FILM BRIEFS | Beau Travail

Brawny, sun-drenched males scattered upon the African coast: It is an image fit to rival any one of David Beckham’s sultry Armani ads. But, such homoerotic and beautifully shot images take on a whole new poetic meaning in Claire Denis’ “Beau Travail,” which the Whitney Humanities Center will screen this Sunday.

The film, based on Herman Melville’s novella “Billy Budd,” presents a dreamlike picture of the French Foreign Legion camped on the Horn of Africa. Ex-sergeant Galoup (Denis Lavant), who was expelled from the Legion years before due to violent confrontations with a recruit, Sentain (Gregorie Colin), narrates the story. Much of the film is told through flashbacks, as Galoup meditates on the ritual-filled life he led and the significance of his current state of being.

Words are scarce in Denis’ film, but sensually evocative shots are not. Compared to typical American depictions of army life in cinema, complete with raging officers and exhausted recruits, “Beau Travail” depicts Galoup’s memories of the pleasures he experienced while serving. These recruits dance lithely during drills and frolic in the sea. Even typical army songs are replaced by soothing chants. Such male-dominated scenes are intertwined with others, set in a disco, depicting the frenetically paced movements of beautiful African women.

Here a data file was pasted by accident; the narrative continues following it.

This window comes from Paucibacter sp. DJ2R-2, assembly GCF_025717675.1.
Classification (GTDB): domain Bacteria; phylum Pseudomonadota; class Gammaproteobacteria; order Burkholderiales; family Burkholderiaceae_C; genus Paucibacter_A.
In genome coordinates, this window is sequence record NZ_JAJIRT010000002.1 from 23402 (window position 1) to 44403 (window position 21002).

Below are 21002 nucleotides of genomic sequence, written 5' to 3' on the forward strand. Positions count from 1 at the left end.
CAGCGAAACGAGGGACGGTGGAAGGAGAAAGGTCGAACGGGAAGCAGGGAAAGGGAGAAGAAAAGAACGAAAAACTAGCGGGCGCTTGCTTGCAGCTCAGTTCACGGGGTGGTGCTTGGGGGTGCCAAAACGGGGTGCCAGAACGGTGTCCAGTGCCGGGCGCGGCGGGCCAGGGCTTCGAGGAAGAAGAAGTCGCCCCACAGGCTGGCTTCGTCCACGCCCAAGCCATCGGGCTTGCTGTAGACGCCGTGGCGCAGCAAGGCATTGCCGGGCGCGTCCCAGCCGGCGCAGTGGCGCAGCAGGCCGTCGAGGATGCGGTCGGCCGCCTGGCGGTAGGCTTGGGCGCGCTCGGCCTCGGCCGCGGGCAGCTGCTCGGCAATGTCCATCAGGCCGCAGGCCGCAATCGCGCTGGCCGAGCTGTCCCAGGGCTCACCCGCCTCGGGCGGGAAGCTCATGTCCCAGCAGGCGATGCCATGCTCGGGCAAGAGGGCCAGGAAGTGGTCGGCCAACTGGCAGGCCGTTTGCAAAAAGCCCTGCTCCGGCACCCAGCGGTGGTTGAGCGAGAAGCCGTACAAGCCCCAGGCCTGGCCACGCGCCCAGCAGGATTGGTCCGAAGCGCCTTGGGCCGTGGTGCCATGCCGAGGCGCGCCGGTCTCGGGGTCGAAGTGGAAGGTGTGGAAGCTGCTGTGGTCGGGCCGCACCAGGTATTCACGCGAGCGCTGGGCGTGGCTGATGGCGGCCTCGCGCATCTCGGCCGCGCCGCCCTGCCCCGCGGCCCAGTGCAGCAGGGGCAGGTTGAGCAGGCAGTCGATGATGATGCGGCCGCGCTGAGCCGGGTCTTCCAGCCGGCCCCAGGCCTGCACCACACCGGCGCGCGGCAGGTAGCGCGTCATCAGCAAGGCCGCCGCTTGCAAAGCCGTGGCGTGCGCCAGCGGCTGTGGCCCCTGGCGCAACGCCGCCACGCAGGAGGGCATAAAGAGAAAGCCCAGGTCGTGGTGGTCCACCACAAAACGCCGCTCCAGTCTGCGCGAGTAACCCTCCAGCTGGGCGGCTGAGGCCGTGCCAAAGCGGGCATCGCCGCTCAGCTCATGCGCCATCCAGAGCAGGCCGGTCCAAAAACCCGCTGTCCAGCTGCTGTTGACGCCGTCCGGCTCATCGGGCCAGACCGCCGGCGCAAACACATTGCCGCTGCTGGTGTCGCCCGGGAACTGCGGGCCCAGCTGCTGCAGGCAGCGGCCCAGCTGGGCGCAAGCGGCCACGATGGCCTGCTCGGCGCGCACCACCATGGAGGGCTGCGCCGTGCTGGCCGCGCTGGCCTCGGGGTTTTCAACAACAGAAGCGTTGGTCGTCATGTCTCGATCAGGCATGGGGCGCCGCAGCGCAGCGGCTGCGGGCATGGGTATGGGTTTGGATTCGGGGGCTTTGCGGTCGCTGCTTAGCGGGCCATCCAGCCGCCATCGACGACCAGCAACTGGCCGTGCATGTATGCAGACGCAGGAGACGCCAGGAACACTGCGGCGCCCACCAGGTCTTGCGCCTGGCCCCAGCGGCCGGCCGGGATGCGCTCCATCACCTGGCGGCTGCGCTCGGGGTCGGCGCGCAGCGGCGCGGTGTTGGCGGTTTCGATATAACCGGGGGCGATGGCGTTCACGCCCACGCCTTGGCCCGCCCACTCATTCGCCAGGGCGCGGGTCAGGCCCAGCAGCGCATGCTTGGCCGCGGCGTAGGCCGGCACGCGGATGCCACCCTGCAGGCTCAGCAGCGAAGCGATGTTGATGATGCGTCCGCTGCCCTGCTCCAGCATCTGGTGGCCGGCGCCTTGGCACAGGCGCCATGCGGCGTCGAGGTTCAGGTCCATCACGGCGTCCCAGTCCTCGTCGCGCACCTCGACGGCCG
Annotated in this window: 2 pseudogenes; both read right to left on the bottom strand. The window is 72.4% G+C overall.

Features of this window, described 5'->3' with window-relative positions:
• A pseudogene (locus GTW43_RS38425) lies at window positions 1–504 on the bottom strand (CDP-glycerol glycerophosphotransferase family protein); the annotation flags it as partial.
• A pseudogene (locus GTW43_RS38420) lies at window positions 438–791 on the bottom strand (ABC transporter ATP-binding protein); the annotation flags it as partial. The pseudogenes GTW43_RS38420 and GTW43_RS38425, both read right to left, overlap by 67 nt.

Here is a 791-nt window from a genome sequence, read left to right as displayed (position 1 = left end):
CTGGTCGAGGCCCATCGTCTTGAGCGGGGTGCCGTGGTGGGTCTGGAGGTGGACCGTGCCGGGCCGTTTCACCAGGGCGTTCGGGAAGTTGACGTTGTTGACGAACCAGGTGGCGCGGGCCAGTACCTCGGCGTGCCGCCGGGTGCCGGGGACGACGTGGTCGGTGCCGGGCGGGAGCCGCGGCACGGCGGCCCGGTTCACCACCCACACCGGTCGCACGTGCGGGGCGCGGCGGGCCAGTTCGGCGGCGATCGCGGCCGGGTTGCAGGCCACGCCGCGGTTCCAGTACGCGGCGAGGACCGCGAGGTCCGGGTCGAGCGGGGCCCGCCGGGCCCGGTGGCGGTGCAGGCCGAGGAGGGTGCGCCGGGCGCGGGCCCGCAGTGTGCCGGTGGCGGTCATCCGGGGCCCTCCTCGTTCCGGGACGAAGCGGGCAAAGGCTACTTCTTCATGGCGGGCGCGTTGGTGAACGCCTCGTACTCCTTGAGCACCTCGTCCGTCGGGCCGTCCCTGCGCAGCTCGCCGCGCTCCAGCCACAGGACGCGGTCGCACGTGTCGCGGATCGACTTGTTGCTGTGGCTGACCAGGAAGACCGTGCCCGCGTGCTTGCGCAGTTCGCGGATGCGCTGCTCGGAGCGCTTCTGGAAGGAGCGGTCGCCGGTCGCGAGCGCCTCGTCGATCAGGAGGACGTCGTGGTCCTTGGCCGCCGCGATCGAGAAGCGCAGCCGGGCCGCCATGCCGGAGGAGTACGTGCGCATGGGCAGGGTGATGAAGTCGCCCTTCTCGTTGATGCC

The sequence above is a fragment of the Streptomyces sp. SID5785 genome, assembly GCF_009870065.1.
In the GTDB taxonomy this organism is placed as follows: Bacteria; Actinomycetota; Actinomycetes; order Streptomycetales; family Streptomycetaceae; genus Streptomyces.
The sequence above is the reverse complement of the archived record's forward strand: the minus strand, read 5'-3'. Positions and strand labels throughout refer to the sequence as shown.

Though the whole dynamic of life within the legion feels acutely strange, the film has such a hypnotic effect that it is easy to give yourself over to its carnal pleasures. Ultimately, Denis creates a film where one must succumb to the raw sensuality of human emotion and relish in its complexities.

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